HOUGHTON, MIThe wolves of Isle Royale National Park are doing well and should continue to hold their own in the foreseeable future, according to a just completed survey of the island's wolf and moose populations.
Park Superintendent Douglas Barnard said the island's wolf packs added five pups to the total population during the past year, but one adult wolf was killed this winter, leaving the park with 29 wolves at present. Just two years ago, the population had plummeted to 14 and biologists and park officials were concerned about the species' continued survival. But those concerns seem to have been allayed by the wolves' remarkable ability to withstand nature's challenges.
"In general, the island's wolves appear to be in good health and the packs are experiencing normal reproductive success," said Barnard. "We see no reason why this trend shouldn't continue over the next few years."
Michigan Tech University wildlife biologist Dr. Rolf Peterson, who has conducted the annual wolf/moose survey for the National Park Service for the better part of three decades, reports that this year there has been a realignment of pack territories on the island.
"Whereas we used to have three packs dividing the island, now there are essentially only two," said Peterson. "The Middle Pack, which had three surviving pups from last year and now numbers 12 animals, has virtually taken over the former West Pack territory. The West Pack's numbers have steadily declined and they are simply no longer able to defend their territory. There may be a couple of them still alive, but we haven't been able to determine that for certain ." He said there are also two other adult pairs roaming the island, as well as a single adult wolf. The East Pack successfully raised two pups from last year and now has 10 members, which continue to control the east end of the island.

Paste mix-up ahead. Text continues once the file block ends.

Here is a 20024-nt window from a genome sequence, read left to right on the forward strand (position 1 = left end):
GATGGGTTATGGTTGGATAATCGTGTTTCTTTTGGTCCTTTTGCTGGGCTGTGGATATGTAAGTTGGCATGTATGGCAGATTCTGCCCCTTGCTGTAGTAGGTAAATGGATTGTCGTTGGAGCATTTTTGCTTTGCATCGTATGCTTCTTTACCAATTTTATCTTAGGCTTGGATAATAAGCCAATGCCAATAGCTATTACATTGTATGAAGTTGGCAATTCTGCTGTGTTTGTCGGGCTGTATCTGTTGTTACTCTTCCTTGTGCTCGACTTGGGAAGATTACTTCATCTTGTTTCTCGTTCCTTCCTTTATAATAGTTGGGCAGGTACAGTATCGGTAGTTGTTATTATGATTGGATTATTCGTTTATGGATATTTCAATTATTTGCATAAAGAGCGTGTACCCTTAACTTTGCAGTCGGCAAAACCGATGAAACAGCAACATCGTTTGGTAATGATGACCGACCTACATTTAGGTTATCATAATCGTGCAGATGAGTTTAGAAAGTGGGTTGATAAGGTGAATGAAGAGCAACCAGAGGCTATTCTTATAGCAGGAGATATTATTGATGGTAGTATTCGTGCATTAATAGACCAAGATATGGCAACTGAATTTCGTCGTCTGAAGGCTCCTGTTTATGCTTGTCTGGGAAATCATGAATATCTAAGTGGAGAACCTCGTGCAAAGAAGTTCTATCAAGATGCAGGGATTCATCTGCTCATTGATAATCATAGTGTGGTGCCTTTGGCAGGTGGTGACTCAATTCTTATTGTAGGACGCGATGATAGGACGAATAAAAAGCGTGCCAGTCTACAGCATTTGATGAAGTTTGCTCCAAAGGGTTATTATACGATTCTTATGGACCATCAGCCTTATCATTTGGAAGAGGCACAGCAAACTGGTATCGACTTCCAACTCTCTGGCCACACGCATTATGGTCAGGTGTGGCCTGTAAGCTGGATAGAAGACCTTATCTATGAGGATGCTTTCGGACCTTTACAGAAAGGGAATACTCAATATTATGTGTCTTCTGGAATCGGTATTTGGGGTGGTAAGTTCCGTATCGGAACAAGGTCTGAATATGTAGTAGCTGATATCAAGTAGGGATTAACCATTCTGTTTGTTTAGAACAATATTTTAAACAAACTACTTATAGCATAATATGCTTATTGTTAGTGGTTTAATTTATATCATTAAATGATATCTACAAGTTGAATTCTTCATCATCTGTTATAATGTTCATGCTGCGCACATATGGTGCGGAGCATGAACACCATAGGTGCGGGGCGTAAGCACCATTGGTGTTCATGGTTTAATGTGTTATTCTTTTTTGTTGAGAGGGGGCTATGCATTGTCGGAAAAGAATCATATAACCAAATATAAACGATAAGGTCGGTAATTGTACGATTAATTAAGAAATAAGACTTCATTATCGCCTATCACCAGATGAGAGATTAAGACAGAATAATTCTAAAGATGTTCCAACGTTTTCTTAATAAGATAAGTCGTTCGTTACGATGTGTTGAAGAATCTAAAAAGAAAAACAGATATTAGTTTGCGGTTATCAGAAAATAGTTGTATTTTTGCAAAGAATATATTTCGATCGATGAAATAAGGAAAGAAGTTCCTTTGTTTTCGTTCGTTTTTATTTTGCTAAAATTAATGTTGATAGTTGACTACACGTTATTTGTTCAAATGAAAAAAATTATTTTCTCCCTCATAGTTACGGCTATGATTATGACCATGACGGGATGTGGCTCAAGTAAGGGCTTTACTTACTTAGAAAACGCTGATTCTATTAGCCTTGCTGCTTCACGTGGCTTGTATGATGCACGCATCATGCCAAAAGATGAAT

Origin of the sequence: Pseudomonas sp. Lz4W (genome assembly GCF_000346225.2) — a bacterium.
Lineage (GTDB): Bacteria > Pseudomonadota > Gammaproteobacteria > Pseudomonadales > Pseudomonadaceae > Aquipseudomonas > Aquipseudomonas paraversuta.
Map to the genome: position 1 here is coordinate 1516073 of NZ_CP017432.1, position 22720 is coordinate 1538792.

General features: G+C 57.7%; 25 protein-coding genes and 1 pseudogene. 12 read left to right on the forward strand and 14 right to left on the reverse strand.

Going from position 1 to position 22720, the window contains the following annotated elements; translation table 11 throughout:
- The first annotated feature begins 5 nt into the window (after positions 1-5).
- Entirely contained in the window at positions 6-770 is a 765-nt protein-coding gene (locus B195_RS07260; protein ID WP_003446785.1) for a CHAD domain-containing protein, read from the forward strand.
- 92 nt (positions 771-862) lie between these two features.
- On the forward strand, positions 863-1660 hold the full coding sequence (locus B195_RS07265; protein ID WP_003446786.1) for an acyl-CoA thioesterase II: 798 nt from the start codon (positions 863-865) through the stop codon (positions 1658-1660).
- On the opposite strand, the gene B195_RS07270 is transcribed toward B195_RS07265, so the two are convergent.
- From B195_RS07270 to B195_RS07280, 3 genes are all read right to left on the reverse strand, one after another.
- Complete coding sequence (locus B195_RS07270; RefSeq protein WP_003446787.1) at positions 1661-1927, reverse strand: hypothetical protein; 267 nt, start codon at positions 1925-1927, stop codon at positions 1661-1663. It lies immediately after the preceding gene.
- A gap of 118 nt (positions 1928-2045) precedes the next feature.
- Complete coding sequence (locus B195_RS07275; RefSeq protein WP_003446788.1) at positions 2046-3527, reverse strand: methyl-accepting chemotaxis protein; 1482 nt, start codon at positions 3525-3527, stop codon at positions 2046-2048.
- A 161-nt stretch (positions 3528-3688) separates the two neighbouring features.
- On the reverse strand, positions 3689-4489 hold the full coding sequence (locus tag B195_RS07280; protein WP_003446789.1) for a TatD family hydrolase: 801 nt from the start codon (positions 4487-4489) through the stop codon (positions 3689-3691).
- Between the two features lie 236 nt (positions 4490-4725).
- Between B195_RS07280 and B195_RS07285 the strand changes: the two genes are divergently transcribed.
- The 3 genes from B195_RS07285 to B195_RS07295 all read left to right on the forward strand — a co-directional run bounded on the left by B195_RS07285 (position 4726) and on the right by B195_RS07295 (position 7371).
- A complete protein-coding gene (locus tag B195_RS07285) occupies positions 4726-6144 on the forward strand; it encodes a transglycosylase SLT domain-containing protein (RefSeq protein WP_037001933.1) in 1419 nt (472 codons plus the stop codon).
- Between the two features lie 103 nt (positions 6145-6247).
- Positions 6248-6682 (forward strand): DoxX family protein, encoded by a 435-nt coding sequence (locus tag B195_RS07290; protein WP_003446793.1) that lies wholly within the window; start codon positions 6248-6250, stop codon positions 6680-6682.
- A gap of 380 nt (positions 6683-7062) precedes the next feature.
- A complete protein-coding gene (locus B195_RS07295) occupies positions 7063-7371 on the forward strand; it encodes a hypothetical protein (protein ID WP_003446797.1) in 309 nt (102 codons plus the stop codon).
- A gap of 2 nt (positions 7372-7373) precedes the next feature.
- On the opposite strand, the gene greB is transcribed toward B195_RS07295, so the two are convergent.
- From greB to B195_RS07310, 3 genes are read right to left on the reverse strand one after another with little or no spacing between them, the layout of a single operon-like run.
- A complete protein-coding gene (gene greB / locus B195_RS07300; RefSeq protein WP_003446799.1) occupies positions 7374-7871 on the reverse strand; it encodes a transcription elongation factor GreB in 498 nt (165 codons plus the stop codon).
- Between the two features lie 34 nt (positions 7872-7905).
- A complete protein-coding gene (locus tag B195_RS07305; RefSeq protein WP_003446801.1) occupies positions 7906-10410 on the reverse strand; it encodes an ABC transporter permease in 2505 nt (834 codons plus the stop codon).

Biologists picked up the carcass of one wolf which succumbed to interpack warfare and witnessed the near demise
Contact: Dr. Rolf Peterson
Michigan Technological University